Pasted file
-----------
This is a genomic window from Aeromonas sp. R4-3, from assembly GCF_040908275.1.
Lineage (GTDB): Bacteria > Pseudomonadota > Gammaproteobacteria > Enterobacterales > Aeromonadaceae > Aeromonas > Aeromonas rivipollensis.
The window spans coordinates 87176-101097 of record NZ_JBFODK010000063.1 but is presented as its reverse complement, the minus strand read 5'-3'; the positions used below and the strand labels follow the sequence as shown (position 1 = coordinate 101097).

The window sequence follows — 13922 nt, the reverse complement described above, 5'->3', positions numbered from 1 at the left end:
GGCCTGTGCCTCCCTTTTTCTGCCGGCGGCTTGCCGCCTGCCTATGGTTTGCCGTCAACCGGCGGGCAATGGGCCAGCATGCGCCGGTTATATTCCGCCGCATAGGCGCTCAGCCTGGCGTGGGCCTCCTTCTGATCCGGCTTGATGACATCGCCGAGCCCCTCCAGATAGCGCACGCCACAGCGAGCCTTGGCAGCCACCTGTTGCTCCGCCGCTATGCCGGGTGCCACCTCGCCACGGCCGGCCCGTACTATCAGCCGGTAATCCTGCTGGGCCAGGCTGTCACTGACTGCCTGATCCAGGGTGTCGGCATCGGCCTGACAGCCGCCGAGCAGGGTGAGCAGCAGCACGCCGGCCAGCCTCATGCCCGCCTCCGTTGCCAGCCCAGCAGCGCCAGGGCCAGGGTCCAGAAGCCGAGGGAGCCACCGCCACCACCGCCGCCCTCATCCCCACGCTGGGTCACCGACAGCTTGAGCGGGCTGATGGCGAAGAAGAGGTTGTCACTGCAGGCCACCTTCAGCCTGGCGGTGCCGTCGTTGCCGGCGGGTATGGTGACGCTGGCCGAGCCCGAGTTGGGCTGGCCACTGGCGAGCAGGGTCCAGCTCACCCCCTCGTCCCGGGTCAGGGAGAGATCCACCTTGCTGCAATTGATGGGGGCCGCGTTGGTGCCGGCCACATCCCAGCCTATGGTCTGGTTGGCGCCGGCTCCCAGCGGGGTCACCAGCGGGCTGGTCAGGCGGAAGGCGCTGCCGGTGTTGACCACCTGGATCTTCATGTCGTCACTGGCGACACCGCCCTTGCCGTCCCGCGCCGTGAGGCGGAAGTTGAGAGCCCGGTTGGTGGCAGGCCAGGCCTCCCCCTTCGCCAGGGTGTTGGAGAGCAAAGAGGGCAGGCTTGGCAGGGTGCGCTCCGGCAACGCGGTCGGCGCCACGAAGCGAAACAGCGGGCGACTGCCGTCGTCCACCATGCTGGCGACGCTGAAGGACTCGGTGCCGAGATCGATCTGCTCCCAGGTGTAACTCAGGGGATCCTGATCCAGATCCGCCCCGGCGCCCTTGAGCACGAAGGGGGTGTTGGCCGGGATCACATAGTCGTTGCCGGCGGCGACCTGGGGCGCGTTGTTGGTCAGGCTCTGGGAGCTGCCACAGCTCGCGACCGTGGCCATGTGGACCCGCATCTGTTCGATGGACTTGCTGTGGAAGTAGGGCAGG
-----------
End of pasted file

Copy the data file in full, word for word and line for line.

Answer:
This is a genomic window from Aeromonas sp. R4-3, from assembly GCF_040908275.1.
Lineage (GTDB): Bacteria > Pseudomonadota > Gammaproteobacteria > Enterobacterales > Aeromonadaceae > Aeromonas > Aeromonas rivipollensis.
The window spans coordinates 87176-101097 of record NZ_JBFODK010000063.1 but is presented as its reverse complement, the minus strand read 5'-3'; the positions used below and the strand labels follow the sequence as shown (position 1 = coordinate 101097).

The window sequence follows — 13922 nt, the reverse complement described above, 5'->3', positions numbered from 1 at the left end:
GGCCTGTGCCTCCCTTTTTCTGCCGGCGGCTTGCCGCCTGCCTATGGTTTGCCGTCAACCGGCGGGCAATGGGCCAGCATGCGCCGGTTATATTCCGCCGCATAGGCGCTCAGCCTGGCGTGGGCCTCCTTCTGATCCGGCTTGATGACATCGCCGAGCCCCTCCAGATAGCGCACGCCACAGCGAGCCTTGGCAGCCACCTGTTGCTCCGCCGCTATGCCGGGTGCCACCTCGCCACGGCCGGCCCGTACTATCAGCCGGTAATCCTGCTGGGCCAGGCTGTCACTGACTGCCTGATCCAGGGTGTCGGCATCGGCCTGACAGCCGCCGAGCAGGGTGAGCAGCAGCACGCCGGCCAGCCTCATGCCCGCCTCCGTTGCCAGCCCAGCAGCGCCAGGGCCAGGGTCCAGAAGCCGAGGGAGCCACCGCCACCACCGCCGCCCTCATCCCCACGCTGGGTCACCGACAGCTTGAGCGGGCTGATGGCGAAGAAGAGGTTGTCACTGCAGGCCACCTTCAGCCTGGCGGTGCCGTCGTTGCCGGCGGGTATGGTGACGCTGGCCGAGCCCGAGTTGGGCTGGCCACTGGCGAGCAGGGTCCAGCTCACCCCCTCGTCCCGGGTCAGGGAGAGATCCACCTTGCTGCAATTGATGGGGGCCGCGTTGGTGCCGGCCACATCCCAGCCTATGGTCTGGTTGGCGCCGGCTCCCAGCGGGGTCACCAGCGGGCTGGTCAGGCGGAAGGCGCTGCCGGTGTTGACCACCTGGATCTTCATGTCGTCACTGGCGACACCGCCCTTGCCGTCCCGCGCCGTGAGGCGGAAGTTGAGAGCCCGGTTGGTGGCAGGCCAGGCCTCCCCCTTCGCCAGGGTGTTGGAGAGCAAAGAGGGCAGGCTTGGCAGGGTGCGCTCCGGCAACGCGGTCGGCGCCACGAAGCGAAACAGCGGGCGACTGCCGTCGTCCACCATGCTGGCGACGCTGAAGGACTCGGTGCCGAGATCGATCTGCTCCCAGGTGTAACTCAGGGGATCCTGATCCAGATCCGCCCCGGCGCCCTTGAGCACGAAGGGGGTGTTGGCCGGGATCACATAGTCGTTGCCGGCGGCGACCTGGGGCGCGTTGTTGGTCAGGCTCTGGGAGCTGCCACAGCTCGCGACCGTGGCCATGTGGACCCGCATCTGTTCGATGGACTTGCTGTGGAAGTAGGGCAGG